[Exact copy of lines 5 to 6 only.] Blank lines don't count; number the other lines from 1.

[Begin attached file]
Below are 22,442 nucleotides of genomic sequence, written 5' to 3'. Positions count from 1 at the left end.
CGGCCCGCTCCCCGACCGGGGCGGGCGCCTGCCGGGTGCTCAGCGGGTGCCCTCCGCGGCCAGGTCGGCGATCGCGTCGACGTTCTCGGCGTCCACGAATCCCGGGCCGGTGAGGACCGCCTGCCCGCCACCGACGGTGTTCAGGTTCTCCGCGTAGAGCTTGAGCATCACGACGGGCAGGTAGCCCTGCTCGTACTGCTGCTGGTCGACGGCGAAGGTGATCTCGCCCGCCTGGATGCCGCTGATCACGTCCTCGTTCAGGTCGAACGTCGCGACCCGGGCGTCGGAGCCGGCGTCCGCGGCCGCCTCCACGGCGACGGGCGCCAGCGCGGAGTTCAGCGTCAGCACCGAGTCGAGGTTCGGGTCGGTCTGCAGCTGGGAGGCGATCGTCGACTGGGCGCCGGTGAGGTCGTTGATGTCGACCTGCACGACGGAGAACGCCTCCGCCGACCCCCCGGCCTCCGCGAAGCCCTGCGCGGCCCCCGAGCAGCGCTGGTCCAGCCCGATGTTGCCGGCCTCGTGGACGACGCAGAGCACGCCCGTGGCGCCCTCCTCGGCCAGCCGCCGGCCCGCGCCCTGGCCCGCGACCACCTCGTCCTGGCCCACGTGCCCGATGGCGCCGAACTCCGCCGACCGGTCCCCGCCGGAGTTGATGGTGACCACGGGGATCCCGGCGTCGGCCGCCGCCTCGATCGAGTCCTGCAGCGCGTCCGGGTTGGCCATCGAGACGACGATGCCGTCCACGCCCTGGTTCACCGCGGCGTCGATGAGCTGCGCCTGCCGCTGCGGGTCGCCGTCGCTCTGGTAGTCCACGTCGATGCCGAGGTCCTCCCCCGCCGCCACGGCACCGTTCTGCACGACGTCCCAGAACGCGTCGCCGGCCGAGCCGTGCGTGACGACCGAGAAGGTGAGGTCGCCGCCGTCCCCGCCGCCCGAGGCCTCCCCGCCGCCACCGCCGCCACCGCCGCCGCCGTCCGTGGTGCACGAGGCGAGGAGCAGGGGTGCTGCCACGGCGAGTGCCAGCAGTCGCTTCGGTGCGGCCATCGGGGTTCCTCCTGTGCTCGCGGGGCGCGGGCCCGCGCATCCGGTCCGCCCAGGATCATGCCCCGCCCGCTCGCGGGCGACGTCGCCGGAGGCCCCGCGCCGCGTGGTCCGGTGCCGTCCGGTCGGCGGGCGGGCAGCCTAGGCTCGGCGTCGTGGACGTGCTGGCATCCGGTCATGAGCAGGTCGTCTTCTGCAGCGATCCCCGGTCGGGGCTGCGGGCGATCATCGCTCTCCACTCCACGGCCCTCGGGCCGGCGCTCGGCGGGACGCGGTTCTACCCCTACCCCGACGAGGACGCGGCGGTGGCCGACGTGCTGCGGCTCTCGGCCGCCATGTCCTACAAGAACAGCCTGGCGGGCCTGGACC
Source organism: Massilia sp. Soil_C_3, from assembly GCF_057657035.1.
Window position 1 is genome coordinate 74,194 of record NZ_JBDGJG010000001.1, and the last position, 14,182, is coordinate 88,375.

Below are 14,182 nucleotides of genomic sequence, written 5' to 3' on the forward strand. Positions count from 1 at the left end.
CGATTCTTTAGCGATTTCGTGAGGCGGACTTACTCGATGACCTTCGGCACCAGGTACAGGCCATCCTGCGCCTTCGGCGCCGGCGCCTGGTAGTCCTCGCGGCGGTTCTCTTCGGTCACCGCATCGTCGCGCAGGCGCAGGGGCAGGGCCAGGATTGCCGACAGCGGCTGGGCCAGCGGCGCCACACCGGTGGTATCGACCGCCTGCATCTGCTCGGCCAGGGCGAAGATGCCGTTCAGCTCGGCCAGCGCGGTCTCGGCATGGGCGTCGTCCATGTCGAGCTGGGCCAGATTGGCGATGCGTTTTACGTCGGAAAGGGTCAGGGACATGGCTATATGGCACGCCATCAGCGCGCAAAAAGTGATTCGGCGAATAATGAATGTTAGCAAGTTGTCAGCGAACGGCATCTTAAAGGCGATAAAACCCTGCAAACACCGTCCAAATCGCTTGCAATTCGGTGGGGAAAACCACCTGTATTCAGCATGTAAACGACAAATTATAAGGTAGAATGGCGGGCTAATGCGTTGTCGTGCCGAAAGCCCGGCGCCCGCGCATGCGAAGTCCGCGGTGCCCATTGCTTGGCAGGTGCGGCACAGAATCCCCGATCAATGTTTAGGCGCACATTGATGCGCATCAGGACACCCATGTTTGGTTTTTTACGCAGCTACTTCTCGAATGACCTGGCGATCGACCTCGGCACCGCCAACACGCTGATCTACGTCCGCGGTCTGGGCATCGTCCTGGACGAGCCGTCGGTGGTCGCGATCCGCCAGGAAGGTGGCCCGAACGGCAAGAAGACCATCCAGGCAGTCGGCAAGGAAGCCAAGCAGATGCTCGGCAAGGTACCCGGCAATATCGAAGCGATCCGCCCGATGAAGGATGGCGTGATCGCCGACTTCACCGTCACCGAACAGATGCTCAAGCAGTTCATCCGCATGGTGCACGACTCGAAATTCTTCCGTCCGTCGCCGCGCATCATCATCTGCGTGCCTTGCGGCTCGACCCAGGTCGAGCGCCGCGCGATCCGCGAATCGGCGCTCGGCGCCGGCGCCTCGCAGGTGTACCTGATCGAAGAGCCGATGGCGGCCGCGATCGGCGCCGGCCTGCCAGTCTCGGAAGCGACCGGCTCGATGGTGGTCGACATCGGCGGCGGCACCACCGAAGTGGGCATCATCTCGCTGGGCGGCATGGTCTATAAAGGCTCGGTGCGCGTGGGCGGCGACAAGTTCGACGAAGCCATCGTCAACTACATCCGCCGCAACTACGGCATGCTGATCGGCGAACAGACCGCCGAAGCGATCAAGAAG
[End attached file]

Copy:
Below are 14,182 nucleotides of genomic sequence, written 5' to 3' on the forward strand. Positions count from 1 at the left end.
CGATTCTTTAGCGATTTCGTGAGGCGGACTTACTCGATGACCTTCGGCACCAGGTACAGGCCATCCTGCGCCTTCGGCGCCGGCGCCTGGTAGTCCTCGCGGCGGTTCTCTTCGGTCACCGCATCGTCGCGCAGGCGCAGGGGCAGGGCCAGGATTGCCGACAGCGGCTGGGCCAGCGGCGCCACACCGGTGGTATCGACCGCCTGCATCTGCTCGGCCAGGGCGAAGATGCCGTTCAGCTCGGCCAGCGCGGTCTCGGCATGGGCGTCGTCCATGTCGAGCTGGGCCAGATTGGCGATGCGTTTTACGTCGGAAAGGGTCAGGGACATGGCTATATGGCACGCCATCAGCGCGCAAAAAGTGATTCGGCGAATAATGAATGTTAGCAAGTTGTCAGCGAACGGCATCTTAAAGGCGATAAAACCCTGCAAACACCGTCCAAATCGCTTGCAATTCGGTGGGGAAAACCACCTGTATTCAGCATGTAAACGACAAATTATAAGGTAGAATGGCGGGCTAATGCGTTGTCGTGCCGAAAGCCCGGCGCCCGCGCATGCGAAGTCCGCGGTGCCCATTGCTTGGCAGGTGCGGCACAGAATCCCCGATCAATGTTTAGGCGCACATTGATGCGCATCAGGACACCCATGTTTGGTTTTTTACGCAGCTACTTCTCGAATGACCTGGCGATCGACCTCGGCACCGCCAACACGCTGATCTACGTCCGCGGTCTGGGCATCGTCCTGGACGAGCCGTCGGTGGTCGCGATCCGCCAGGAAGGTGGCCCGAACGGCAAGAAGACCATCCAGGCAGTCGGCAAGGAAGCCAAGCAGATGCTCGGCAAGGTACCCGGCAATATCGAAGCGATCCGCCCGATGAAGGATGGCGTGATCGCCGACTTCACCGTCACCGAACAGATGCTCAAGCAGTTCATCCGCATGGTGCACGACTCGAAATTCTTCCGTCCGTCGCCGCGCATCATCATCTGCGTGCCTTGCGGCTCGACCCAGGTCGAGCGCCGCGCGATCCGCGAATCGGCGCTCGGCGCCGGCGCCTCGCAGGTGTACCTGATCGAAGAGCCGATGGCGGCCGCGATCGGCGCCGGCCTGCCAGTCTCGGAAGCGACCGGCTCGATGGTGGTCGACATCGGCGGCGGCACCACCGAAGTGGGCATCATCTCGCTGGGCGGCATGGTCTATAAAGGCTCGGTGCGCGTGGGCGGCGACAAGTTCGACGAAGCCATCGTCAACTACATCCGCCGCAACTACGGCATGCTGATCGGCGAACAGACCGCCGAAGCGATCAAGAAG